At some point in the afternoon, we were ‘attacked,’ and had to dive for cover. Live ammunition was being fired in our general direction, about fifty feet above our heads. The area I ended up in was a few scrub oaks surrounded by a field of poison ivy, so I decided I needed another place to dive for cover.
“Private Roland! What the hell do you think you’re doing?”
“I’m getting out of this poison ivy, drill sergeant.”
“Private, we are under attack! You need to drop to ground! Now!”
“We are not under attack. I’m not in any danger of being killed. There’s a place without any poison ivy right there! That’s where I’m going.”
“Private Roland! You drop to the ground right where you are, right now, and that’s a goddamn order!”
I’m not sure I have ever hated a man so much as I hated DS Byrum at that moment in time. I dropped to one knee.
“All the way down. To the fuckin’ ground, Private! Now, goddamnit!”
I ended up with the worst case of poison ivy anyone has ever seen, including the bivouac doctor at Sick Call the next morning. He gave me a tiny bottle of calomine lotion, and told me to come back if I needed more. I started every morning standing in line to get more calomine lotion, trying not to scratch any part of my body.
Oddly enough, having to dive into the poison ivy ended up being kind of a blessing. Arguing with DS Byrum wasn’t something new for me, but the fact that he had to give me a direct order made the other guys in my platoon dislike me less. It proved to them I wasn’t an asskissing egghead who probably should have been smart enough to go to West Point.
Plus, I had an ugly ass rash all over my body, and there wasn’t a more miserable looking person on the planet than I looked that week.
It was one of the longest weeks of my life. Ever. Even now it was probably only exceeded in emotional misery by the week my mother-in-law died, and even then, I wasn’t covered by the itchy rash of poison ivy, nor did I have to march ten miles a day.
* * * *
If boot camp is nothing but an endless test, the final exam of boot camp is the Fitness Test. I can’t remember how many different sets of exercises we had to complete beyond several of them, but every skill was measured, timed and graded. Your final score determined whether or not you would be able to leave Fort Ord, boot camp, and continue onward in the Army. The final component of the Fitness Test was the mile run.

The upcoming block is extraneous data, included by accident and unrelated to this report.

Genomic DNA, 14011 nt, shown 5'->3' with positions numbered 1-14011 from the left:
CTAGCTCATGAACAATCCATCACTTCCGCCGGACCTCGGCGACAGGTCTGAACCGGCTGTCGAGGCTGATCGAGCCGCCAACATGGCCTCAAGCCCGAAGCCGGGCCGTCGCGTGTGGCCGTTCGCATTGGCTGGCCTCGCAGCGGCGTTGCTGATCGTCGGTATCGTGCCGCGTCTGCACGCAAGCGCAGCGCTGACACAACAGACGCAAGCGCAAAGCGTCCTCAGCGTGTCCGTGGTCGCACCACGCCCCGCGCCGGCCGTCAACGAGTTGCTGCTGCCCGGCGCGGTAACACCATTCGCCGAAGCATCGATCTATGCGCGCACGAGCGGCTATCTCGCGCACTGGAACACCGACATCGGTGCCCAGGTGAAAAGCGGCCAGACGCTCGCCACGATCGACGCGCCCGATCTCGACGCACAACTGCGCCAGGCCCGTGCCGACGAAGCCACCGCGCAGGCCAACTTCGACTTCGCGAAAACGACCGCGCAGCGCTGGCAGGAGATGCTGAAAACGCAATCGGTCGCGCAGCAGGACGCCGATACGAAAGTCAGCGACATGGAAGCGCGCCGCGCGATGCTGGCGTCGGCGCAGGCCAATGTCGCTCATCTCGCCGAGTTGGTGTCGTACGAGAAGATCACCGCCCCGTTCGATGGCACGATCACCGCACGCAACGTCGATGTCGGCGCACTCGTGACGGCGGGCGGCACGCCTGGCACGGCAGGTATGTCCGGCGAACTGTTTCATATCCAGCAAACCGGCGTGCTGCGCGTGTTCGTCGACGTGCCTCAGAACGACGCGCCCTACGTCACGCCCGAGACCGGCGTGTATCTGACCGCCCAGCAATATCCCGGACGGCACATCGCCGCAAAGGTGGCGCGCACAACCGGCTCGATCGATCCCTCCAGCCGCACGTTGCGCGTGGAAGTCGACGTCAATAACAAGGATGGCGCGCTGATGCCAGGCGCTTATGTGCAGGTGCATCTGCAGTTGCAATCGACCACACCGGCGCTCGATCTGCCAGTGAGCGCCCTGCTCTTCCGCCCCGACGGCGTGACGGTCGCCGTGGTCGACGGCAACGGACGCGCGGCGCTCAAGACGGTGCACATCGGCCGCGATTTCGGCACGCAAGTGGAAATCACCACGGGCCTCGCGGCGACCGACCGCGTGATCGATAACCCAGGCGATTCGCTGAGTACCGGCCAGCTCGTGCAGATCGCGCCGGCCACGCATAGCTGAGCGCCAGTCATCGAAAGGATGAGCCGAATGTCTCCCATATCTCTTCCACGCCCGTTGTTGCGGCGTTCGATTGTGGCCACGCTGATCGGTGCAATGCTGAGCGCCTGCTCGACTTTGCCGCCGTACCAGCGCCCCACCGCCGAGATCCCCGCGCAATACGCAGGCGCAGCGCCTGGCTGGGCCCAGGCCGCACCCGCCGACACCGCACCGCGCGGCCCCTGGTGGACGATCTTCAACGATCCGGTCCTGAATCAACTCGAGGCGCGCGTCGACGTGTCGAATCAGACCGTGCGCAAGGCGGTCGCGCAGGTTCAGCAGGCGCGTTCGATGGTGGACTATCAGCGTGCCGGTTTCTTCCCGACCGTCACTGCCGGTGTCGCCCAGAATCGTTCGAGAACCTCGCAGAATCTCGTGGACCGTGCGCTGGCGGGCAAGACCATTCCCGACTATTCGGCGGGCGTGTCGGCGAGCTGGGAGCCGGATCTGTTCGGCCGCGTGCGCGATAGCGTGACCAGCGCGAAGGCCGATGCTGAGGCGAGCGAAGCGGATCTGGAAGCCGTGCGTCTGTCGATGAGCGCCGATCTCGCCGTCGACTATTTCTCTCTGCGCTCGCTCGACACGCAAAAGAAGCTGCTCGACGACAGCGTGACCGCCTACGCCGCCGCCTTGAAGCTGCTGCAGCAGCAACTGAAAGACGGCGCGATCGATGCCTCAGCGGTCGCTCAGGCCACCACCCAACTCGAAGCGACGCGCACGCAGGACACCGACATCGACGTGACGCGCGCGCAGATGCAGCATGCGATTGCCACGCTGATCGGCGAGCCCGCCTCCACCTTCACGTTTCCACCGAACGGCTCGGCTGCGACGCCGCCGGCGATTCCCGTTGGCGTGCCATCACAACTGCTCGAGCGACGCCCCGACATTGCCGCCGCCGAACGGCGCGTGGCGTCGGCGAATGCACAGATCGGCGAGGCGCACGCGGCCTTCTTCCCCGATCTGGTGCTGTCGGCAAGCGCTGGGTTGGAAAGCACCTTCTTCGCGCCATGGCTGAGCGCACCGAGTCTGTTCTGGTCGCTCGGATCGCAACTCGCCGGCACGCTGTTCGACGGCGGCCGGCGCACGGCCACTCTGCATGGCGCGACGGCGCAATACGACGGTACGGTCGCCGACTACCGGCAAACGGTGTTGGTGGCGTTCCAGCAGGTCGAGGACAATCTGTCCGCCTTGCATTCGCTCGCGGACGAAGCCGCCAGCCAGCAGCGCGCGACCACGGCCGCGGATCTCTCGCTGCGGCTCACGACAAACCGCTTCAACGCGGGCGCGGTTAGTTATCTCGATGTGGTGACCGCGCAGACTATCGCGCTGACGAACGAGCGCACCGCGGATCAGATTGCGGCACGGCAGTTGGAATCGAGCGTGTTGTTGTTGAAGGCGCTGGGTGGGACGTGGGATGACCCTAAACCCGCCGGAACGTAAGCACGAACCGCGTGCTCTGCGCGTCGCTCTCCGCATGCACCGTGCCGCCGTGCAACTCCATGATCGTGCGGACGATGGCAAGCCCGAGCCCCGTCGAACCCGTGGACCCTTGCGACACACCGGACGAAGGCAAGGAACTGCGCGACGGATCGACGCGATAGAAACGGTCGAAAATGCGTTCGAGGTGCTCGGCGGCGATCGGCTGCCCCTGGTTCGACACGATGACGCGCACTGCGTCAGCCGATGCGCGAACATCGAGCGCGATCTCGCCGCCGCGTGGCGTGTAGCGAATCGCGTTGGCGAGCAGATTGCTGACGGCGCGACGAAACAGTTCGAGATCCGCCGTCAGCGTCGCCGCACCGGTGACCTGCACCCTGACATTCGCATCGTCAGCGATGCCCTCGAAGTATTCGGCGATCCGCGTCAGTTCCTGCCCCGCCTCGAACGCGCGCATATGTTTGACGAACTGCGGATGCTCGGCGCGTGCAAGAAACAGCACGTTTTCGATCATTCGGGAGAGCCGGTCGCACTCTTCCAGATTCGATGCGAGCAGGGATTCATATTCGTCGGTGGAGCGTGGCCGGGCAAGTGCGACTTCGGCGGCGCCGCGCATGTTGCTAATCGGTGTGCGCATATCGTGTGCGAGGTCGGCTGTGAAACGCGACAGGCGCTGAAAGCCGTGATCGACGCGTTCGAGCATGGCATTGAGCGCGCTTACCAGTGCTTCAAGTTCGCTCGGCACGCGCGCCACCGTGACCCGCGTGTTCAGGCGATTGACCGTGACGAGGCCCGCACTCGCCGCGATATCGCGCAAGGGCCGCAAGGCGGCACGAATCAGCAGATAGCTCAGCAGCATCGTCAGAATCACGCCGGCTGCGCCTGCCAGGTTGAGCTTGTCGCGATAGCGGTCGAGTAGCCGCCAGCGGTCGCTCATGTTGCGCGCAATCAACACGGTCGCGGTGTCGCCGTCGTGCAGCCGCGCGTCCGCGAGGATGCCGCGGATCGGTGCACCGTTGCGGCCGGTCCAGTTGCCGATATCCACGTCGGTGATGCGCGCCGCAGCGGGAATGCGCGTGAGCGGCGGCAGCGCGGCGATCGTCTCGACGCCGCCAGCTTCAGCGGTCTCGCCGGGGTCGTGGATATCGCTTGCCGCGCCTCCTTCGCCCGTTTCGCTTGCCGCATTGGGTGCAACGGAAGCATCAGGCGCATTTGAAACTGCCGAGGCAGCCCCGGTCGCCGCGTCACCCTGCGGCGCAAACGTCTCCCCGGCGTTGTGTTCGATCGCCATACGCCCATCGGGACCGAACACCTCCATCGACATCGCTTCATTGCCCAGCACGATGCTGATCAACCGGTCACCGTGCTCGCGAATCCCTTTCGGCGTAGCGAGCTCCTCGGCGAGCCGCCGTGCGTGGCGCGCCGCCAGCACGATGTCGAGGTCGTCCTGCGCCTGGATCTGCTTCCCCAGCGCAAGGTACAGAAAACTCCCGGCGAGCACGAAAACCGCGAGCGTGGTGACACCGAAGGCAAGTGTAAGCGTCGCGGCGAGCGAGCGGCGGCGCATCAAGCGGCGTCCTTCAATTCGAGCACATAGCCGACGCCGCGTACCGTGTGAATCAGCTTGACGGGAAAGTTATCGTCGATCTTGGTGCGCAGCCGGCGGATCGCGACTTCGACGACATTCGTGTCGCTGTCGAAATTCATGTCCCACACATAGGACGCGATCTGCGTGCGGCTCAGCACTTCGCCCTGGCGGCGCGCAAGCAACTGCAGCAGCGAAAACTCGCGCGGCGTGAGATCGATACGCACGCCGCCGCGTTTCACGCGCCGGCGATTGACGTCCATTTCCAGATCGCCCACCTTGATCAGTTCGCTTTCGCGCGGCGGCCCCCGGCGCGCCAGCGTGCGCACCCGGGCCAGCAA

You could run as fast as you liked, but the slowest acceptable time was eight minutes.
Some of the guys I was in boot camp with were phenoms at certain skills, and their scores were legendary. Like Mramer. He could run like a sprinter for at least a mile. I wasn’t spectacular at any of the Fitness skills, but I was consistently average. Not great, but good enough to pass.
That pretty much sums up my entire academic career. And my military career, for that matter.
After that, boot camp was essentially over. There was a ceremony. A general gave a speech. I shook DS Byrum’s hand, and thanked him for making my life a living hell.
And for those of you who think I should have jumped at the chance to attend the Military Academy, maybe you’re right. But the judgement I had to endure in boot camp is the same thing I would’ve had to endure if I had decided to go to West Point. The You Don’t Belong Here Judgement.
I would’ve been hated by a better class of people. Instead of being too good to be an enlisted man, I wouldn’t have been good enough to be an officer, but that’s the only difference.
* * * *
As much as I hated boot camp, I’m sure I learned some important lessons there. It is only through facing adversity that one truly grows. I learned discipline. I learned how to persevere. I learned how to focus my diffuse anger. Unfortunately, I learned to focus it at the Army. And I learned something about patience. Those were all good things to know, and they came in handy over the years. But it would take me a very long time to learn all about patience.
Patience is the least of my concerns. Waiting is probably the last thing I need to do. However, just what it is that I’m supposed to do isn’t immediately clear. I have a few ideas that I’ve been mulling over, and Lea has a couple of things she wants to do. Everything will fall into place.
It always has so far.
And it’s not like my whole world has fallen apart. It simply hasn’t fallen together. There’s a big difference between the two.
Maybe I’ll get started by doing some push ups…